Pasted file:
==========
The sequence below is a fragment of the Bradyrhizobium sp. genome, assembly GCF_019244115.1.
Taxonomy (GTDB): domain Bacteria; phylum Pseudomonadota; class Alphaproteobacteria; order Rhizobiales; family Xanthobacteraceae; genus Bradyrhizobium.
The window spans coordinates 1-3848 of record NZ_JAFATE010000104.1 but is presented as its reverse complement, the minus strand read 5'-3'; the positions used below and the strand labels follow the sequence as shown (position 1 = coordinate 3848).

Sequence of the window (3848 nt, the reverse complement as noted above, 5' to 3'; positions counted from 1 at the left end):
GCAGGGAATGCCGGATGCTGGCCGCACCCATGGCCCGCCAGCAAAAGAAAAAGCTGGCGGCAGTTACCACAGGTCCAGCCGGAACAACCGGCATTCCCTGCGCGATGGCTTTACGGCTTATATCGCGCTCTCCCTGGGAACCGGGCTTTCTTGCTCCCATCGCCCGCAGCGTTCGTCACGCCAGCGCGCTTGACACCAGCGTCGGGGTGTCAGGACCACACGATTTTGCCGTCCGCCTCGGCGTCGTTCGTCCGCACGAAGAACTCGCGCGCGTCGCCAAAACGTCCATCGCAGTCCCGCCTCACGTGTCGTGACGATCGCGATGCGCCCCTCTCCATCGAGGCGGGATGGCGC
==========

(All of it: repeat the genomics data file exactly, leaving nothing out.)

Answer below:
The sequence below is a fragment of the Bradyrhizobium sp. genome, assembly GCF_019244115.1.
Taxonomy (GTDB): domain Bacteria; phylum Pseudomonadota; class Alphaproteobacteria; order Rhizobiales; family Xanthobacteraceae; genus Bradyrhizobium.
The window spans coordinates 1-3848 of record NZ_JAFATE010000104.1 but is presented as its reverse complement, the minus strand read 5'-3'; the positions used below and the strand labels follow the sequence as shown (position 1 = coordinate 3848).

Sequence of the window (3848 nt, the reverse complement as noted above, 5' to 3'; positions counted from 1 at the left end):
GCAGGGAATGCCGGATGCTGGCCGCACCCATGGCCCGCCAGCAAAAGAAAAAGCTGGCGGCAGTTACCACAGGTCCAGCCGGAACAACCGGCATTCCCTGCGCGATGGCTTTACGGCTTATATCGCGCTCTCCCTGGGAACCGGGCTTTCTTGCTCCCATCGCCCGCAGCGTTCGTCACGCCAGCGCGCTTGACACCAGCGTCGGGGTGTCAGGACCACACGATTTTGCCGTCCGCCTCGGCGTCGTTCGTCCGCACGAAGAACTCGCGCGCGTCGCCAAAACGTCCATCGCAGTCCCGCCTCACGTGTCGTGACGATCGCGATGCGCCCCTCTCCATCGAGGCGGGATGGCGC